I KNOW THIS MUCH IS TRUE: The Tragedy of the Americana Experience

Derek Cianfrance returns with a new HBO limited series, based on the book by Wally Lamb. I Know This Much Is True stars Mark Ruffalo as middle-aged Dominick Birdsey, who recounts his troubled relationship with Thomas, his paranoid schizophrenic twin brother (also played by Ruffalo), as he tries to get him released from an asylum. Other stars include Kathryn Hahn, Imogen Poots, and Juliette Lewis, who each leave a definitive stamp in supporting roles.

While each performance serves as a perfect slice to a whole, don’t be fooled, this is definitely a story lead by Ruffalo’s twin leads. Combined with Cianfrance’s ‘addiction’ to this story and the intimacy of the acting, I Know This Much Is True creates a palatable amount of realism in tragedy.

An Actor’s Director

Cianfrance is known as an actor’s director and it shows here stronger than in any of his previous work. Mark Ruffalo solidifies himself as one of the most talented working actors today, with his portrayal of twins Dominick and Thomas being no gimmick. Cianfrance does more work to avoid throwing in Ruffalo vs Ruffalo scenes when unnecessary, and in fact, there’s barely any at all. These moments with the two Italian brothers looking for their father become that much more cathartic.

I KNOW THIS MUCH IS TRUE: The Tragedy of the Americana Experience
source: HBO

While his portrayal of Thomas, a paranoid schizophrenic, is what you’d call the ‘flashier’ role, it is Ruffalo’s turn as the true lead, Dominick, an angry man ready to fight the world over his brother, that takes the cake. Dom could easily slip into being an unlikable character, but he’s dealing with immense stress and a system that doesn’t support those with mental health difficulties, like those his brother continues to suffer. It neatly combines the life of this family into a story that can be distilled and accessed, with their fascinating faces taking up each frame as they try to tackle the American immigrant experience. That’s where this series shines the brightest, as its themes are surprisingly relevant to everything happening in today’s world. Systematic racism, women’s rights, mental health awareness, immigration, and poorly run institutions all serve as major plot points and affections in this piece that naturally touch on each facet of the American human experience, one that plagued immigrants of the 20th century, and plagues many today.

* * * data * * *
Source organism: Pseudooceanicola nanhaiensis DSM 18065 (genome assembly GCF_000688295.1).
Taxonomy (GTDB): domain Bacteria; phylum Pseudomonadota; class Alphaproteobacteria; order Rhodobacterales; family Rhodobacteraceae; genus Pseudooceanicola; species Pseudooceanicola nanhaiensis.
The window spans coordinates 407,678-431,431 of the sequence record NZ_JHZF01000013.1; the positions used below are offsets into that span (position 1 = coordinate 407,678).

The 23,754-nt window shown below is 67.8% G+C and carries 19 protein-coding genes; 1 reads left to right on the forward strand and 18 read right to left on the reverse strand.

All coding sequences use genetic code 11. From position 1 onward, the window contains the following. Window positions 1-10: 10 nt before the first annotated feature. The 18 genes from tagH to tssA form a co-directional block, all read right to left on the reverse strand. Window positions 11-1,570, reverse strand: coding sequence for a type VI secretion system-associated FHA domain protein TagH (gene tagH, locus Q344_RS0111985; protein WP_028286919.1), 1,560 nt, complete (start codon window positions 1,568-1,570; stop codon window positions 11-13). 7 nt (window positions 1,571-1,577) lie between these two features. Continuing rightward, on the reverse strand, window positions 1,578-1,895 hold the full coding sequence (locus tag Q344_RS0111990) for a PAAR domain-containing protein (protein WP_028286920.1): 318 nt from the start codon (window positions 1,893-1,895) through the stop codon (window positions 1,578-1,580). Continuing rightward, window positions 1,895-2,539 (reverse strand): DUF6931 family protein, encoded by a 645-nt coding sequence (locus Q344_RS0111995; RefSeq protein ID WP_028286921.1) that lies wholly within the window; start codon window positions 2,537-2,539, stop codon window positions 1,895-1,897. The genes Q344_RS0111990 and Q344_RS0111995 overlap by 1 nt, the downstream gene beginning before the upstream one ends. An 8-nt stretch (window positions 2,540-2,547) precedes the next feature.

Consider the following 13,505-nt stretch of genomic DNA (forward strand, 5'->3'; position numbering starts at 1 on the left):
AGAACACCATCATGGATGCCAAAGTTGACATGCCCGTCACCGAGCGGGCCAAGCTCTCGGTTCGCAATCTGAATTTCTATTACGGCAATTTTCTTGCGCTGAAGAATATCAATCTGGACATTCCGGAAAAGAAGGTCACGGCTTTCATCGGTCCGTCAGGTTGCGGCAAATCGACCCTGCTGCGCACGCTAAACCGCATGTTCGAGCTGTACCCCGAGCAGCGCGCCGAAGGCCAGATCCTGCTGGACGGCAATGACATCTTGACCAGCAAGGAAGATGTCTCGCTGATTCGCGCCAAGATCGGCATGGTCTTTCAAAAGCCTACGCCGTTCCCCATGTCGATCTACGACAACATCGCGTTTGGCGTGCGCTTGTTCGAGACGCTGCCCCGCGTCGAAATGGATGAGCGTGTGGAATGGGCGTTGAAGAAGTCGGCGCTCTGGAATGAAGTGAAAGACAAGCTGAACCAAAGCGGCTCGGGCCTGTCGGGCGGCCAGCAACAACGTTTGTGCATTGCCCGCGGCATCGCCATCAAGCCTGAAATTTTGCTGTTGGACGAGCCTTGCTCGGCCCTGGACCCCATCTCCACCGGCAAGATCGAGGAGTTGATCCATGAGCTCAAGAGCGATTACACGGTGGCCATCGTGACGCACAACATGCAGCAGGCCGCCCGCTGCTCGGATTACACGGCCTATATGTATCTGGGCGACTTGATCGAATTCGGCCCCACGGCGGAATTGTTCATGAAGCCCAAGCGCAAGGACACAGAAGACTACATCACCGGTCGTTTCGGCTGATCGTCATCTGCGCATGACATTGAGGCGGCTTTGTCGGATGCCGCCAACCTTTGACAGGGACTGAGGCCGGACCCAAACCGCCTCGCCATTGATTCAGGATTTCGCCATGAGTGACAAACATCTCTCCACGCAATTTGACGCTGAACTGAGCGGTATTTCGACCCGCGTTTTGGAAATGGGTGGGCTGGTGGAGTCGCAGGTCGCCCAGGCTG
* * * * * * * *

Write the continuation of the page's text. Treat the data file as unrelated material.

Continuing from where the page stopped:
Any Other Way Is Wrong

Though working with actors is Cianfrance’s strength, as everyone on this huge cast list gets their moment/episode to shine, he’s known for the same things some other directors are: cinematography and music, or at least working well with those departments. The show is shot on 35mm film and for a story set wholly in the 20th century, this makes perfect sense. The way cinematographer Jody Lee Lipes exposes his celluloid here is unbelievably original and stylish, using the kind of film grain that haplessly crawls around your screen and brings life to human pores. I couldn’t imagine this story being presented in any other way.

I KNOW THIS MUCH IS TRUE: The Tragedy of the Americana Experience
source: HBO

Unusually, there’s no composer credited on the series and I’m not sure if there was a score at all, but the sound and music here manifest a profound and deep sensitivity to the imagery, finding a connection with each human being in the story and especially the twins as we watch them become the weary, broken down adults of the day. Strong motifs remind us of family resemblances, parallels, and deep senses of loss in past lives, and the bonds between them.

Return To Form(at)

Few modern filmmakers have the emotionally pummeling track record that Derek Cianfrance has. With modern classics such as Blue Valentine and The Place Beyond The Pines, the director is well known within the indie film industry, while he’s failed to break into the mainstream stratosphere in the last decade. I Know This Much Is True, in some sense, is surely going to revive Cianfrance’s career. Few directors, very few, can show this much stamina and precise quality over multiple hours of storytelling. His emotional sensibilities have never been more suited than they are here, which must be thanks to Wally Lamb’s original work on the novel that the series is based on.

In addition to the time span and playground of the 20th century, Cianfrance gets to create a beautiful thematic backdrop for the present-day story to play out. Many of his missteps in previous features have mostly been down to his pacing, and script-wise, I don’t see Derek Cianfrance as one of Hollywood’s strongest writers. Films like The Light Between Oceans and The Place Beyond the Pines have suffered from pacing issues despite strong performances and stories. Here, however, HBO provides Derek with six hours of screen-time, combined with weekly breaks, lending the episodic format to a thoughtful and pensive journey that stays with you. My hope is that Cianfrance returns to this format, for I believe he’s found his calling.

Have you seen I Know This Much is True? What’s your favorite Derek Cianfrance film?

I Know This Much Is True is currently streaming on HBO.


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